Live streaming has grown in popularity in recent years, whether it's video games on Twitch or beauty gurus on YouTube. And despite both of those popular streaming sites being banned by China's great firewall, live streaming is just as popular in the secretive nation.
On Douyu, one of China's most popular streaming services, people stream themselves daily. One of those streamers is Your Highness Qiao Biluo, who until recently, was believed to be an attractive young woman by the 100,000 people who followed her on the platform.
But a technical glitch during her most recent stream revealed that she was actually a middle-aged woman using a filter according to the BBC.
The streamer, who was known for her "sweet and healing voice" according to the publication, had been "worshipped" as a "cute goddess" according to local media reports. Those reports also state that her loyal audience had donated over 100,000 yuan ($14,533) to the woman.
China's Global Times report that the woman would often refuse to turn off the filter, instead saying: "I can't show my face until I receive gifts worth 100,000 yuan ($11,950). After all, I'm a good-looking host." At other times, she would simply stream with her camera cutting off her face.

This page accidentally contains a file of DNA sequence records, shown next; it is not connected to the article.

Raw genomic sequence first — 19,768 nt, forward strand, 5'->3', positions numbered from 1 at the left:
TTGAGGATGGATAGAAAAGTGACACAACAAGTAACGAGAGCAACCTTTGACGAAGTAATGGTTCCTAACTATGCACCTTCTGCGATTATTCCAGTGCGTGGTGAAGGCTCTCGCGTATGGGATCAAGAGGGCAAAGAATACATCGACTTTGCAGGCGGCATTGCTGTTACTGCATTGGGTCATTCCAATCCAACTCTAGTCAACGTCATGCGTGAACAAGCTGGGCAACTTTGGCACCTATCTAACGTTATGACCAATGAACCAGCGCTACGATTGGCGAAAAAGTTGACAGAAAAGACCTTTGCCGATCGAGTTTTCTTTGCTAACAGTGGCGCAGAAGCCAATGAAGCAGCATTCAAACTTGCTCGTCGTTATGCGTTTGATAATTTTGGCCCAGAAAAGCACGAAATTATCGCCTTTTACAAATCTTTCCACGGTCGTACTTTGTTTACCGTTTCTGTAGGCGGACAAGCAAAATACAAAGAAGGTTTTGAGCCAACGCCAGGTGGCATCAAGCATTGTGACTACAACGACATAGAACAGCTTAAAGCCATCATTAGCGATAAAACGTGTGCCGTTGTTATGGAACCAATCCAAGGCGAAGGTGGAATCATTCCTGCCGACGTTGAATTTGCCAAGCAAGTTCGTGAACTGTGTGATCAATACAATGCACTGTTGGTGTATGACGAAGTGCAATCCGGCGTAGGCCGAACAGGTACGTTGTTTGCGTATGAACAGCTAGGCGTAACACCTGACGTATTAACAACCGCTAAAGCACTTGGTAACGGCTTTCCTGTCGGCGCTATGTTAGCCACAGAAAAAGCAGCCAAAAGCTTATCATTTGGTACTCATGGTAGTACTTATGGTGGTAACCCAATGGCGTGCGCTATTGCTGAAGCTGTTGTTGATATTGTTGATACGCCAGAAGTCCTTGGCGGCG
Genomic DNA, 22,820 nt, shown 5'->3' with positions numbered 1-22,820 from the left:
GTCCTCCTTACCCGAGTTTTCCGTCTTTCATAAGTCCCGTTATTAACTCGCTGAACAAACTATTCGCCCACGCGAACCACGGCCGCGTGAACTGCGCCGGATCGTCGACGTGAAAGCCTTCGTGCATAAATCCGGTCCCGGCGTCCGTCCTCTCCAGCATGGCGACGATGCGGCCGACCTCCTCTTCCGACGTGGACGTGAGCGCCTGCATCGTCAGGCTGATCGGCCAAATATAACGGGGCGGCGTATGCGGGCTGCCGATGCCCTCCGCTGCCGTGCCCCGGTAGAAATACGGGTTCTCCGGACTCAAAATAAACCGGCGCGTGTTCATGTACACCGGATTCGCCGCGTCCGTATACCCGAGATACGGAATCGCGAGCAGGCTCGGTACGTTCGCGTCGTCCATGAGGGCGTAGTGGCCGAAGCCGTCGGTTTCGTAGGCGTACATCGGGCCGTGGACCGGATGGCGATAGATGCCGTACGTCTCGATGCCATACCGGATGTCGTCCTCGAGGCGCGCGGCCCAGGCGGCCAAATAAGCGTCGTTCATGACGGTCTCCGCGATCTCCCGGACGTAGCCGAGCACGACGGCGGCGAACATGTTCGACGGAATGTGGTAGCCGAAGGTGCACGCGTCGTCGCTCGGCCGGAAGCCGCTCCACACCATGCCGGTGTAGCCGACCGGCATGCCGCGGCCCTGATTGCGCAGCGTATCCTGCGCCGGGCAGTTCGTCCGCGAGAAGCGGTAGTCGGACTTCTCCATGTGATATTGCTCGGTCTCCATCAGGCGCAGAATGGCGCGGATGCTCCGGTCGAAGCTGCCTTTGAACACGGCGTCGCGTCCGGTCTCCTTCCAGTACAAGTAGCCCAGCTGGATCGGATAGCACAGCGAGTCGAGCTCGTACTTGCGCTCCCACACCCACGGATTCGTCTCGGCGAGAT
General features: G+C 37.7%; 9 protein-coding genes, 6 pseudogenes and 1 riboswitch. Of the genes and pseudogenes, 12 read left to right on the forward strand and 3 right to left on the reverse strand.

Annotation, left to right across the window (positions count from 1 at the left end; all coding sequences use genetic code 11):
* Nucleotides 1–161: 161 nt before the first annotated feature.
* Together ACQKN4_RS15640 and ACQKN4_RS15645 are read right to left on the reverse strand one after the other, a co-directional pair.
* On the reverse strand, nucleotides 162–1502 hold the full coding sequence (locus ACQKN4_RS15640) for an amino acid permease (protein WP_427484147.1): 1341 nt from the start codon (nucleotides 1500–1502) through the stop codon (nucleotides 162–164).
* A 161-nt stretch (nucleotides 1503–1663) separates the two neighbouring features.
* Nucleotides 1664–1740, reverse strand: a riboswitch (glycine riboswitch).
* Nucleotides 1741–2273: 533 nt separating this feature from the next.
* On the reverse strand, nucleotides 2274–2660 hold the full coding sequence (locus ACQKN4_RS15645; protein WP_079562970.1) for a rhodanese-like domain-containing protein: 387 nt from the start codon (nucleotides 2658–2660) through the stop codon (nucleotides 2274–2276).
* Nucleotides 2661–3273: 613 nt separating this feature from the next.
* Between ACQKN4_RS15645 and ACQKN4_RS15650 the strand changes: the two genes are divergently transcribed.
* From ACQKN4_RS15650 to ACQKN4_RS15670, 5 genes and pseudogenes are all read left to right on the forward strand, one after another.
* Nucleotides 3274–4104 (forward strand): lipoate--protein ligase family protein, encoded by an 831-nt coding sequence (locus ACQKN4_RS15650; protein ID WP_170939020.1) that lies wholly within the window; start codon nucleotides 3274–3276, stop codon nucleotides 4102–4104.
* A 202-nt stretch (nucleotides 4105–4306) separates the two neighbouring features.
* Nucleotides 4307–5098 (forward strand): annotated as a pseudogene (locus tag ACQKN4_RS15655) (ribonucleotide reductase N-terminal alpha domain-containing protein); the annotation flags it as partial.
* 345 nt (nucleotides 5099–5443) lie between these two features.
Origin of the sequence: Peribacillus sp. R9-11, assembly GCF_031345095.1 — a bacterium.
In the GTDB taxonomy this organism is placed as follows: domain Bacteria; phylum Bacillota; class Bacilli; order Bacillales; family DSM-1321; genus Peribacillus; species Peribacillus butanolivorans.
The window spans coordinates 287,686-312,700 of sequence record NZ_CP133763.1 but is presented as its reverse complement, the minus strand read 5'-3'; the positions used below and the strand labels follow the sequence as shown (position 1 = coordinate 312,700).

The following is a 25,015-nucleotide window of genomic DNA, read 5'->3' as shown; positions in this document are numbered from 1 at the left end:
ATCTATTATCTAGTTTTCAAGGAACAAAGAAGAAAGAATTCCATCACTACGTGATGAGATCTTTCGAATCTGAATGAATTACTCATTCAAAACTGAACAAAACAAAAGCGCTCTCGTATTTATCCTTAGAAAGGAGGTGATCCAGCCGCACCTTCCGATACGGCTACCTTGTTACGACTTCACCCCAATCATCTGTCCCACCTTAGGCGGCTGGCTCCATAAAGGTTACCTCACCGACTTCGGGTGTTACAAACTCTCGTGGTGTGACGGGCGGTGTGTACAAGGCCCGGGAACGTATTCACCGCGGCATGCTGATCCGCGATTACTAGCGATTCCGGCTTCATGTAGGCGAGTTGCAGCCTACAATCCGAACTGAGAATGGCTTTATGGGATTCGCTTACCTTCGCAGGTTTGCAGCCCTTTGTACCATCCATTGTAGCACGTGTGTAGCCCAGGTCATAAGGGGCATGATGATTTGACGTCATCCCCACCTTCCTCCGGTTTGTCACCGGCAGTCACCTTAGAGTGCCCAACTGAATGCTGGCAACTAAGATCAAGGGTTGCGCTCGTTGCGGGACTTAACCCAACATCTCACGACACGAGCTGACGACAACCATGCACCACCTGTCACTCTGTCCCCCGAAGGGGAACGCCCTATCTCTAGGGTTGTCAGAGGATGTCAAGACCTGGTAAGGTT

Followers quickly began to send donations, with the largest reported to be 40,000 yuan ($5,813).
However, Lychee News says that on 25 July, during a joint live-stream with another user, Mix Qingzi, the woman's filter stopped working and her real face became visible to her viewers. She reportedly only noticed the computer error when viewers started to leave the stream.
Qiao Biluo has since deleted her account according to Weibo users, where more than 600 million people have read posts that used a hashtag that translates to "female vlogger experiences bug showing her old lady face."
AsiaOne quoted one Chinese source that said Qiao Biluo revealed that she is actually a 58-year-old mother of one. They also claim that Qiao Biluo posted several photos of younger women claiming they were photos of her.
Most people seemed to brand the woman's followers as gullible and superficial men who deserved to be "tricked." Other users were quick to accuse Qiao Biluo of running a scam.
Some even defended Qiao Biluo, asking users not to judge her by her looks and pointing out that she had initially gained popularity because of her voice.
Taking extreme methods to stand out isn't exactly new in the world of live streaming. But in China, there are more than 425 million live-streamers according to the BBC. Face filters are also widely available on social media.
But is seems to have worked for Biluo, whose Douyu profile page now has 650,000 followers compared to the 100,000 followers she had before the incident.